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Astroid Eros

Eros

On February 14, 2000 at 10:33 AM EST the NEAR spacecraft was successfully inserted into orbit around 433 Eros, becoming the first artificial satellite of an asteroid. Just over an hour later, NEAR pointed its camera at the asteroid and took the above picture from a range of 210 miles (330 km) above the surface.

NEAR was launched on February 17, 1996 as the first of NASA's Discovery missions to rendezvous with asteroid 433 Eros. During the journey to Eros, NEAR flew within 1212 kilometers (750 miles) of asteroid Mathilde on June 27, 1997. NEAR was to continue onto Eros and obtain orbit in December of 1998; however, due to a computer glitch the rendezvous burn of NEAR's bipropellant engine was aborted. This failure caused NEAR to fly past the asteroid on December 23, 1998. Mission operators quickly reprogrammed the spacecraft to obtain scientific flyby information and to put the spacecraft into an orbit that would eventually reach Eros in February 2000.

Eros is approximately 33x13x13 kilometers (20x8x8 miles) in size and resembles a "fat banana." It is the second largest near-Earth asteroid and spins on its axis once every 5 hours, 16 minutes. Eros exhibits a heavily cratered surface with one side dominated by a huge, scallop-rimmed gouge, and the opposite side by a conspicuous sharp, raised rimmed.

Eros Animated

On February 10, four days before NEAR's insertion into orbit around Eros, the spacecraft's Multispectral Imager took this movie of the asteroid's rotation over one 5.27-hour Eros "day", from a range of 2050 miles (3300 kilometers).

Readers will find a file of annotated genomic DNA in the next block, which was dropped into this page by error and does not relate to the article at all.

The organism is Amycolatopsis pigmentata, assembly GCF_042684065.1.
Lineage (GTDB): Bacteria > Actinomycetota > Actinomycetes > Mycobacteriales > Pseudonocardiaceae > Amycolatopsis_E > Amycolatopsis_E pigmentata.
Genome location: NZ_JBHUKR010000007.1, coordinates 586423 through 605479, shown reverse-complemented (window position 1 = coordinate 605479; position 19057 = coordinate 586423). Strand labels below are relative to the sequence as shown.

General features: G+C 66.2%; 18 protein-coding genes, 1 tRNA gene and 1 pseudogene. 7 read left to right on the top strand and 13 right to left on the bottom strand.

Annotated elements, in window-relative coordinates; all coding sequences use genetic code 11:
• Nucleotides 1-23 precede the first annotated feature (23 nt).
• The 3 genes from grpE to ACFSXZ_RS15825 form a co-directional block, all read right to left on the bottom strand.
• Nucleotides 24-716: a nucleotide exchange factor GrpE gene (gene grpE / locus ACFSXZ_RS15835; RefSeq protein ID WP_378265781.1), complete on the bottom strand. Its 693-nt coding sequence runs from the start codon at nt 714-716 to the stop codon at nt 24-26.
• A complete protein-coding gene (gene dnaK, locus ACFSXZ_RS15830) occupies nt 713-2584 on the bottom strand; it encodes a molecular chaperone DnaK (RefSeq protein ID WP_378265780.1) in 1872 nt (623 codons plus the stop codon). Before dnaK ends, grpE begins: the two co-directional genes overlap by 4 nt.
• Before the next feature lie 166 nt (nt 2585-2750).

Features as small as a 1100 feet (330 meters) across can be seen. The most prominent, sharp-rimmed impact crater is on the opposite side of Eros form a huge, hollowed-out gouge, which may also have been caused by an impact. Between these features, and towards the ends of the "fat banana" shape of Eros, the asteroid's surface is covered with smaller craters.

Eros Close-Up

This image of the interior of Eros' saddle area, taken at a range of 204 km (127 miles), displays a paucity of craters compared to the surface on the right hand side of the image. The saddle displays many interesting structural features. Visible on the left wall are a series of closely spaced grooves that follow the terrain downslope. Opposite, on the upper right wall, trending towards the back of the saddle is a prominent ridge. Boulders are visible throughout this image. Features as small as 20 meters (65 feet) are discernable in this image.

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